Before informing her fellow Supervisors of her decision on whether to proceed with the Normandy Place site, Nguyen publicly recounted a little history. With a note of schadenfreude in her voice, she told of Santa Ana city managers and Council members trooping to her office over the years to implore her not to put a homeless shelter at one site after another that the county was considering — including Santa Ana's former bus terminal–until the city finally opted to create zones where shelters would be allowed.

The county patiently waited for the City Council to go through its zoning process, she said. Then the county moved to purchase a site on Normandy Place, in one of the city's approved zones. What do you think happened? Santa Ana Councilman Vince Sarmiento showed up in Nguyen's office pleading with her not to put the shelter on Normandy Place, in his ward, and suggesting — yep — that a more suitable location would be the bus terminal. Nguyen then gave joy to NIMBYs (and dismay to shelter advocates) by doing what Sarmiento asked: she let the City Council off the hook. Her fellow members of the Board of Supervisors acquiesced because the site was in her district.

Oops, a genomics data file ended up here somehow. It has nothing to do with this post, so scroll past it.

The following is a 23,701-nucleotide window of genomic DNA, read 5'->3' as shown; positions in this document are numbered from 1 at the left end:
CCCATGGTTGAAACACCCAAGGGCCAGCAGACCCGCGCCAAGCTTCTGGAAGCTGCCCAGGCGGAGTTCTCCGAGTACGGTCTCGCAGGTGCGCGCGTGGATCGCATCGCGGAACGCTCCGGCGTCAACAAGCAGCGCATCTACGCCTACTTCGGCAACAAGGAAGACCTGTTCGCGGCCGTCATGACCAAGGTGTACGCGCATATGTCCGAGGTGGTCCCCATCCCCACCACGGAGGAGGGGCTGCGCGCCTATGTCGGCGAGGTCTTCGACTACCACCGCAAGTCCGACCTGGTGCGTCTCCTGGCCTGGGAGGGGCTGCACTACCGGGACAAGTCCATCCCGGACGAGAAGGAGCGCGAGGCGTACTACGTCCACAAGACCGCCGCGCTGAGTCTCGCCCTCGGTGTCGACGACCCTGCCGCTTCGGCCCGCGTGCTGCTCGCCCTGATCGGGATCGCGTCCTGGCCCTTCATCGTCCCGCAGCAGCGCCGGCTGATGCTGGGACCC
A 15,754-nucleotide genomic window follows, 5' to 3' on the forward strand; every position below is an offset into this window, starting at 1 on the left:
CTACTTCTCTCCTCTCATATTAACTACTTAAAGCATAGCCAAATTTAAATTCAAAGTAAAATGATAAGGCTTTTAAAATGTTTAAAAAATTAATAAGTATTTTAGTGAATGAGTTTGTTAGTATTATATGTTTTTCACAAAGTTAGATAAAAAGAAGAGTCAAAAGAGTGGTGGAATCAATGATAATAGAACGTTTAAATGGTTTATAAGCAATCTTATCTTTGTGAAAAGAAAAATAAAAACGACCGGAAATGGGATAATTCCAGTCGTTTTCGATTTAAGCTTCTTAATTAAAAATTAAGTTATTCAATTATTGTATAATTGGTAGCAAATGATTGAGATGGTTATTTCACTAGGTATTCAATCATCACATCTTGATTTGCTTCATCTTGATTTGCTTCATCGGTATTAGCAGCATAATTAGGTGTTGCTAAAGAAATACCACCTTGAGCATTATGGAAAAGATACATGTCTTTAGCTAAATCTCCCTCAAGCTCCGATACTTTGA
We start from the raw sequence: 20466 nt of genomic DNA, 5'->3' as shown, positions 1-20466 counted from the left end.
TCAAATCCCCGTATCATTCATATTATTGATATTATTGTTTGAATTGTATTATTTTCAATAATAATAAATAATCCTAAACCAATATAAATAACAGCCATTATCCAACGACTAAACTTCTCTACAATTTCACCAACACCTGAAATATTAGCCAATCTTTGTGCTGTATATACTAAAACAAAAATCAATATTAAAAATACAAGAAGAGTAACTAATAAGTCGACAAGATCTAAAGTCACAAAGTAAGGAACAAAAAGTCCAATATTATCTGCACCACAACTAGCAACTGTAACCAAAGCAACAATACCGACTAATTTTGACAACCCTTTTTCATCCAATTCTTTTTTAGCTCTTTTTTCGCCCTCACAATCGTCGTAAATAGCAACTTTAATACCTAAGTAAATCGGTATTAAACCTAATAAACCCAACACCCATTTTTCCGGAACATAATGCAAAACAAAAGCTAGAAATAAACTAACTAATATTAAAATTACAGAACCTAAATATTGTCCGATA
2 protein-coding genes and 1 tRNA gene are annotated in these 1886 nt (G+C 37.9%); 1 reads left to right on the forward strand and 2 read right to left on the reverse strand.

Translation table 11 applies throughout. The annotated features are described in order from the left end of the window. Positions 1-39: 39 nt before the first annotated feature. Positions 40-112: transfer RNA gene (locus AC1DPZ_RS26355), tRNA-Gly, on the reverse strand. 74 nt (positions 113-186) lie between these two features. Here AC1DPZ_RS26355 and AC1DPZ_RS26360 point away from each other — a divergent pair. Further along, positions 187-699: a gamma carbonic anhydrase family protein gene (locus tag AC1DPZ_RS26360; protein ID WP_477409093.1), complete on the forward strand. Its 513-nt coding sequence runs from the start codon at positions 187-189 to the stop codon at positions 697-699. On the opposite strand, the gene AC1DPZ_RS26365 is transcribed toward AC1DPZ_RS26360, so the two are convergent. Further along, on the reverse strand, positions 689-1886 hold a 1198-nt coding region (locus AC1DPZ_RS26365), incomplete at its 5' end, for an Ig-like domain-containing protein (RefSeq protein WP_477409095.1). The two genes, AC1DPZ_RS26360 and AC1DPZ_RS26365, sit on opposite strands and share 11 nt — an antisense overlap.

When I recounted these events to former state Senator Gil Cedillo, he called the Board of Supervisors' decision “a failure of leadership.” “Shame on them,” Cedillo said. “They've got the law. They've got the tools to deal with NIMBYs.” Cedillo authored a 2007 law, known as SB2, that required cities across the state to zone for shelters while giving local elected officials protection against NIMBY uprisings. Nguyen and Sarmiento chose not to use those anti-NIMBY tools, so Santa Ana's homeless will continue to sleep on concrete.